Controlling or Channeling Demands? How Schedule Control Influences the Link Between Job Pressure and the Work-Family Interface. By: Badawy, Philip J., and Scott Schieman. 2021. Work and Occupations, vol. 48, no. 3, pp. 320–352,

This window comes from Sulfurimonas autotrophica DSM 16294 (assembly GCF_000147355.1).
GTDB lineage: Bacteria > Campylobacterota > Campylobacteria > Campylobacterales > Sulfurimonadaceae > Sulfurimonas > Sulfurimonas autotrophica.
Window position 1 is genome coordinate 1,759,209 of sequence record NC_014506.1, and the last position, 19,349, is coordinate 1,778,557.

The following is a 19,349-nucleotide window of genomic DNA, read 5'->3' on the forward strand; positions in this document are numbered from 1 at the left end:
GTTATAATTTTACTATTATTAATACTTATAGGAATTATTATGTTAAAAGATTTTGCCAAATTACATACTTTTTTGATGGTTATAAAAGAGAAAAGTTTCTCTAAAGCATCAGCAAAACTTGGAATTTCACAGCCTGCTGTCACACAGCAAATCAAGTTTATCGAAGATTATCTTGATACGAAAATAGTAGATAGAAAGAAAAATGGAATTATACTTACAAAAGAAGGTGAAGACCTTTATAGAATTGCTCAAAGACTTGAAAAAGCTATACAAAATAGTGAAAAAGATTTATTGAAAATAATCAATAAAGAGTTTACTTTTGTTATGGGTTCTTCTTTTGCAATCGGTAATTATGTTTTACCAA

Schedule control is theorized as a job resource that should reduce the extent to which work demands bleed into nonwork time and decrease work-to-family conflict. However, schedule control might also come with greater expectations that workers fully devote themselves to work even during non-conventional work times; in this scenario, schedule control might act as a channel through which job demands can more easily permeate nonwork roles and generate conflict. Drawing on four waves of panel data from the Canadian Work, Stress, and Health Study (2011–2017), the authors use fixed effects regression techniques to discover some contradictions in the resource functions of schedule control. The authors find that schedule control exacerbates the effect of job pressure on role blurring, and these observed downsides of schedule control are stronger for women. By discovering gendered effects in the moderating role of schedule control, this study sharpens prevailing knowledge about its functions as a resource and the ways that it might channel stressful work-related demands.